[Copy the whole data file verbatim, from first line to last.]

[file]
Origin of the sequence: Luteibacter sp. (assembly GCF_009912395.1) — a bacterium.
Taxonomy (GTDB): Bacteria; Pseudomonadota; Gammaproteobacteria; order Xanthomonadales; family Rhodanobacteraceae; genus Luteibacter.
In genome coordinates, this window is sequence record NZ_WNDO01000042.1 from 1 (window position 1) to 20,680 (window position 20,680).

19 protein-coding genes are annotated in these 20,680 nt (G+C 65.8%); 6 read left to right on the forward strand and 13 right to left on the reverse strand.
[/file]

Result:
Origin of the sequence: Luteibacter sp. (assembly GCF_009912395.1) — a bacterium.
Taxonomy (GTDB): Bacteria; Pseudomonadota; Gammaproteobacteria; order Xanthomonadales; family Rhodanobacteraceae; genus Luteibacter.
In genome coordinates, this window is sequence record NZ_WNDO01000042.1 from 1 (window position 1) to 20,680 (window position 20,680).

19 protein-coding genes are annotated in these 20,680 nt (G+C 65.8%); 6 read left to right on the forward strand and 13 right to left on the reverse strand.